A recent conversation on the listserv for the American Agricultural Law Association focused on what were called “accidental partnerships.” Many people do not realize that a legal partnership can be formed merely by two peoples’ actions, even when they have a specific agreement between each other that they are not a partnership. Because so many farm and ranch operations involve several people, usually various family members, it is important to understand the basics of joint operations.
According to the North Dakota Century Code: “the association of two or more persons to carry on as co-owners a business for profit forms a partnership, whether or not the persons intend to form a partnership.”
A hypothetical example is useful to explore some of the unexpected issues that might arise with an “accidental partnership.” In our example, two brothers each own land individually, and also own a parcel of land jointly. They farm the jointly owned land together under the name 2B Farms, and share profits and expenses from that land 50/50. They each farm their individually owned parcels themselves under their own names, and do not share profits or expenses.
In our example, the brothers actually operate a partnership. It is possible that two brothers who do not operate a partnership at all could find themselves in an “accidental partnership” without intending to do so. This can happen when they help each other farm, split the cost of inputs, and share profits. If one brother calls a custom sprayer to spray both brothers’ fields, for example, it’s possible the sprayer could assume they are partners and both could be held liable to the spraying on the others’ fields. Usually the problems are more complicated, however.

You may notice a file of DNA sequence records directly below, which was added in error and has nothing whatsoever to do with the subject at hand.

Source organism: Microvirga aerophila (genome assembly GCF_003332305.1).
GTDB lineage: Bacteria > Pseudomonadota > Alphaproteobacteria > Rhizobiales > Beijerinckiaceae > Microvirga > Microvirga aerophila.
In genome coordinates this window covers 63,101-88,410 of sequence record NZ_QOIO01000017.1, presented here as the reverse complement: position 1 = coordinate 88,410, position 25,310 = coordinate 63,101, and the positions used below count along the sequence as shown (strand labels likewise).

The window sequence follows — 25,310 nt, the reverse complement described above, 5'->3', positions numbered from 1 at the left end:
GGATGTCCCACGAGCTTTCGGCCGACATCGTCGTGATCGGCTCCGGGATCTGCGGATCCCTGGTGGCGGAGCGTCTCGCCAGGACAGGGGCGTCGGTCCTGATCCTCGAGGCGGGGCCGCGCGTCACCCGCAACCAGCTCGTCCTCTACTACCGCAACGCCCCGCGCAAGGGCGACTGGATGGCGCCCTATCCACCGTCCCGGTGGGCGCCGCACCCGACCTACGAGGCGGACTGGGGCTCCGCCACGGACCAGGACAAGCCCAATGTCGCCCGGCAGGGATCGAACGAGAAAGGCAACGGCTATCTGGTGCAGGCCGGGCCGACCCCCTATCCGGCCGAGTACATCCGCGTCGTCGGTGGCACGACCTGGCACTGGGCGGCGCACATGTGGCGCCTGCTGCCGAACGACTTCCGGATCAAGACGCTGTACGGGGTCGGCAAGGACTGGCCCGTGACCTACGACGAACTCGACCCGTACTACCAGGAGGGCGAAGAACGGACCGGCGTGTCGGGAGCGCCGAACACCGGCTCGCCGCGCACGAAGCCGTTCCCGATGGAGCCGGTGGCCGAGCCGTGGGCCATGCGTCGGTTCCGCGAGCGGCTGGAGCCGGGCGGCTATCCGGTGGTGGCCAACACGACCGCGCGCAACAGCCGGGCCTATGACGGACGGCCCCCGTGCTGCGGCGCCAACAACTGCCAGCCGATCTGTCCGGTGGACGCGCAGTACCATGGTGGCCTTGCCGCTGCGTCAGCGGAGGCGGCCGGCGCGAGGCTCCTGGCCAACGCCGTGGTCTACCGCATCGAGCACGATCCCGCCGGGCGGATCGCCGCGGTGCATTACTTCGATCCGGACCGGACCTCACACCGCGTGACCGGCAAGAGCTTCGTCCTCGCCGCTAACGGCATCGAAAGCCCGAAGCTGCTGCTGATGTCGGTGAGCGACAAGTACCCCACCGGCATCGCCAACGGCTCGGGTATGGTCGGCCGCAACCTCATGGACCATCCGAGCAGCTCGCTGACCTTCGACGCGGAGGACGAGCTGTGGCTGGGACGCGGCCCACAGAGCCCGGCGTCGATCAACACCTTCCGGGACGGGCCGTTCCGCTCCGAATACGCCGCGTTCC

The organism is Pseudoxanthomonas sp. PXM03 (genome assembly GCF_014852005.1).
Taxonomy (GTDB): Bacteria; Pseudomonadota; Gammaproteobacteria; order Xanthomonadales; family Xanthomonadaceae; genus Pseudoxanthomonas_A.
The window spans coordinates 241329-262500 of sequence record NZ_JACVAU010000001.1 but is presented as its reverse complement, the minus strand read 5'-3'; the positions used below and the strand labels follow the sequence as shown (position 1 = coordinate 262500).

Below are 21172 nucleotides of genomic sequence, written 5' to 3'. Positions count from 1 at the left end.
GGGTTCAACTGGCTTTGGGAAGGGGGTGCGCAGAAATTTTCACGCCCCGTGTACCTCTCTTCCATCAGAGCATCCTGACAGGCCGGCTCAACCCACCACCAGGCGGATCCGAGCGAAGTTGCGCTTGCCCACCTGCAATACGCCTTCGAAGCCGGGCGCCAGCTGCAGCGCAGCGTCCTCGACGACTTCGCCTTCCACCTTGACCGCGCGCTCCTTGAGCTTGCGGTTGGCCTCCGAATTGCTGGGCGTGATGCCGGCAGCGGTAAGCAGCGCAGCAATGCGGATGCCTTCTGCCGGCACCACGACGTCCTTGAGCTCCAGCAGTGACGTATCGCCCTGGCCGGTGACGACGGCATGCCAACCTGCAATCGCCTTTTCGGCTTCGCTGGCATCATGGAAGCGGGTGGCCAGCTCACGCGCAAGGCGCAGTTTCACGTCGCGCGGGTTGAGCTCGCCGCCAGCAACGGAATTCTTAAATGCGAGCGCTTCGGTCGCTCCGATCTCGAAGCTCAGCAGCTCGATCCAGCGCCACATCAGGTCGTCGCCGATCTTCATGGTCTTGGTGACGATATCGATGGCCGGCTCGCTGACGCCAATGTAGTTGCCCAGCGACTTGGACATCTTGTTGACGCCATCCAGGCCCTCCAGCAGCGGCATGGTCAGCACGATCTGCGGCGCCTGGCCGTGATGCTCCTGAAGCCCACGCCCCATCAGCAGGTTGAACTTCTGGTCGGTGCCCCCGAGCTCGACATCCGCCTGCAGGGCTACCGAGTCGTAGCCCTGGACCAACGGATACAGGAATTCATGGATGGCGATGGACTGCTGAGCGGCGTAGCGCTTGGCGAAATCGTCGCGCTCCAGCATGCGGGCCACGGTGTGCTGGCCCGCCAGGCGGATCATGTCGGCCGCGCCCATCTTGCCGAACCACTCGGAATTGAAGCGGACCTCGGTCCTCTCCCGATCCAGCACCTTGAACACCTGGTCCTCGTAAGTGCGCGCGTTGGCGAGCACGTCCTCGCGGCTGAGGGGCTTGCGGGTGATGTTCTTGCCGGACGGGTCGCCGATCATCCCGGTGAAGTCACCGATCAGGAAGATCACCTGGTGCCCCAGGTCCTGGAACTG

For example, assume one of the brothers purchases a new combine, and unintentionally uses the partnership account to purchase the combine. He speaks to his brother about the error, and they agree to “true-up” at the end of the year, and even sign a written agreement stating that the brother who purchased the combine is solely liable for the payments. Unexpectedly, the brother who purchased the combine can no longer make his payments. If a loan provider decides to foreclose on the combine, both brothers will be liable for the debt as partners.
Another example illustrates a less obvious potential for unintended consequences. The partners have a combine that is owned by the partnership. One of the brothers is buying a new combine for his individual operation, and his brother gives him permission to trade in the partnership combine, and says they can just square up later. According to the Century Code, “Property is presumed to be partnership property if purchased with partnership assets, even if not acquired in the name of the partnership.” The new combine will likely be considered partnership property.
These scenarios may never be a problem assuming the brothers continue to get along. As an attorney, I am unfortunately typically faced with the situations that arise when people are no longer getting along. And whether it’s brothers, cousins, or neighbors, relationships can break down, and splitting up (or arguing about what in facts is) partnership property can be a contentious business. Although certain facts could change the outcome of my examples, my goal is to point out that the intent of the farmers is not always what determines whether or not a partnership exists, or what becomes partnership property or liabilities. Keeping accurate and detailed records of partnership business is the best way to avoid problems, but you should also consult an attorney if you are farming or ranching with other people.